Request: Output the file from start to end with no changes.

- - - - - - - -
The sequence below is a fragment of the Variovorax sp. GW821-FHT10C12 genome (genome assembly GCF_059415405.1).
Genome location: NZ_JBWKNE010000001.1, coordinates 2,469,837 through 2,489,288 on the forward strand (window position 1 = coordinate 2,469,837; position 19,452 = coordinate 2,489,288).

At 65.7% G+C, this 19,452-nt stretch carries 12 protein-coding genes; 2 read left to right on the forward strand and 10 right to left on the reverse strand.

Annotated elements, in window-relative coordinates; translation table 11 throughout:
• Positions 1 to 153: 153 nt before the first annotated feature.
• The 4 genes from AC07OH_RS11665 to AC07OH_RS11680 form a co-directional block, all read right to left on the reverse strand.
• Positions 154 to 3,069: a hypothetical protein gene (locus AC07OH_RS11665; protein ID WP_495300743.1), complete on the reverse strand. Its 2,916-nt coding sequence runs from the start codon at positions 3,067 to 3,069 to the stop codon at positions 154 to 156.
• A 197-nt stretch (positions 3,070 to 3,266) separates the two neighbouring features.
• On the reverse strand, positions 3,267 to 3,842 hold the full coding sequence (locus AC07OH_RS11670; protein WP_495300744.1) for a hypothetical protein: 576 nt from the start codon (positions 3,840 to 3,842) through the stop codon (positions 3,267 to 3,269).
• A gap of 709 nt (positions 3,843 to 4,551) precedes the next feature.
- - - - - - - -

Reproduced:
The sequence below is a fragment of the Variovorax sp. GW821-FHT10C12 genome (genome assembly GCF_059415405.1).
Genome location: NZ_JBWKNE010000001.1, coordinates 2,469,837 through 2,489,288 on the forward strand (window position 1 = coordinate 2,469,837; position 19,452 = coordinate 2,489,288).

At 65.7% G+C, this 19,452-nt stretch carries 12 protein-coding genes; 2 read left to right on the forward strand and 10 right to left on the reverse strand.

Annotated elements, in window-relative coordinates; translation table 11 throughout:
• Positions 1 to 153: 153 nt before the first annotated feature.
• The 4 genes from AC07OH_RS11665 to AC07OH_RS11680 form a co-directional block, all read right to left on the reverse strand.
• Positions 154 to 3,069: a hypothetical protein gene (locus AC07OH_RS11665; protein ID WP_495300743.1), complete on the reverse strand. Its 2,916-nt coding sequence runs from the start codon at positions 3,067 to 3,069 to the stop codon at positions 154 to 156.
• A 197-nt stretch (positions 3,070 to 3,266) separates the two neighbouring features.
• On the reverse strand, positions 3,267 to 3,842 hold the full coding sequence (locus AC07OH_RS11670; protein WP_495300744.1) for a hypothetical protein: 576 nt from the start codon (positions 3,840 to 3,842) through the stop codon (positions 3,267 to 3,269).
• A gap of 709 nt (positions 3,843 to 4,551) precedes the next feature.